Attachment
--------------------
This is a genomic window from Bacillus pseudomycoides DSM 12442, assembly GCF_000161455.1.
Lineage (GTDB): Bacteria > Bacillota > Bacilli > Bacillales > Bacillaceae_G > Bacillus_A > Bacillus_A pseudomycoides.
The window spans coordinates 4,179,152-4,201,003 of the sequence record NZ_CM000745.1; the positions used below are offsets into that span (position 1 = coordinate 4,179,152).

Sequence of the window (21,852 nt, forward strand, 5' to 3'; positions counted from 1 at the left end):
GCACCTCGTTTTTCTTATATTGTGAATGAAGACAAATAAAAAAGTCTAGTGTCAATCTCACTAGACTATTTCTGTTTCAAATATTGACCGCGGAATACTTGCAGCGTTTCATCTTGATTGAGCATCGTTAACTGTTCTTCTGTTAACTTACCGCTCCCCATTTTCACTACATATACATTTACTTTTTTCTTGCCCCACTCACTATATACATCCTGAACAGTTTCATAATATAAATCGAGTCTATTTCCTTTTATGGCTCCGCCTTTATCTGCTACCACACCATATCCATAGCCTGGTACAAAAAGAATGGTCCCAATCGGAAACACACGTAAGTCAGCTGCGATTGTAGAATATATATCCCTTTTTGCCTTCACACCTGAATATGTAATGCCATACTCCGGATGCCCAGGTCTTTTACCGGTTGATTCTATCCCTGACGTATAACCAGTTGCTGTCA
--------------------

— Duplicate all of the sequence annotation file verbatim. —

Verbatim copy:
This is a genomic window from Bacillus pseudomycoides DSM 12442, assembly GCF_000161455.1.
Lineage (GTDB): Bacteria > Bacillota > Bacilli > Bacillales > Bacillaceae_G > Bacillus_A > Bacillus_A pseudomycoides.
The window spans coordinates 4,179,152-4,201,003 of the sequence record NZ_CM000745.1; the positions used below are offsets into that span (position 1 = coordinate 4,179,152).

Sequence of the window (21,852 nt, forward strand, 5' to 3'; positions counted from 1 at the left end):
GCACCTCGTTTTTCTTATATTGTGAATGAAGACAAATAAAAAAGTCTAGTGTCAATCTCACTAGACTATTTCTGTTTCAAATATTGACCGCGGAATACTTGCAGCGTTTCATCTTGATTGAGCATCGTTAACTGTTCTTCTGTTAACTTACCGCTCCCCATTTTCACTACATATACATTTACTTTTTTCTTGCCCCACTCACTATATACATCCTGAACAGTTTCATAATATAAATCGAGTCTATTTCCTTTTATGGCTCCGCCTTTATCTGCTACCACACCATATCCATAGCCTGGTACAAAAAGAATGGTCCCAATCGGAAACACACGTAAGTCAGCTGCGATTGTAGAATATATATCCCTTTTTGCCTTCACACCTGAATATGTAATGCCATACTCCGGATGCCCAGGTCTTTTACCGGTTGATTCTATCCCTGACGTATAACCAGTTGCTGTCA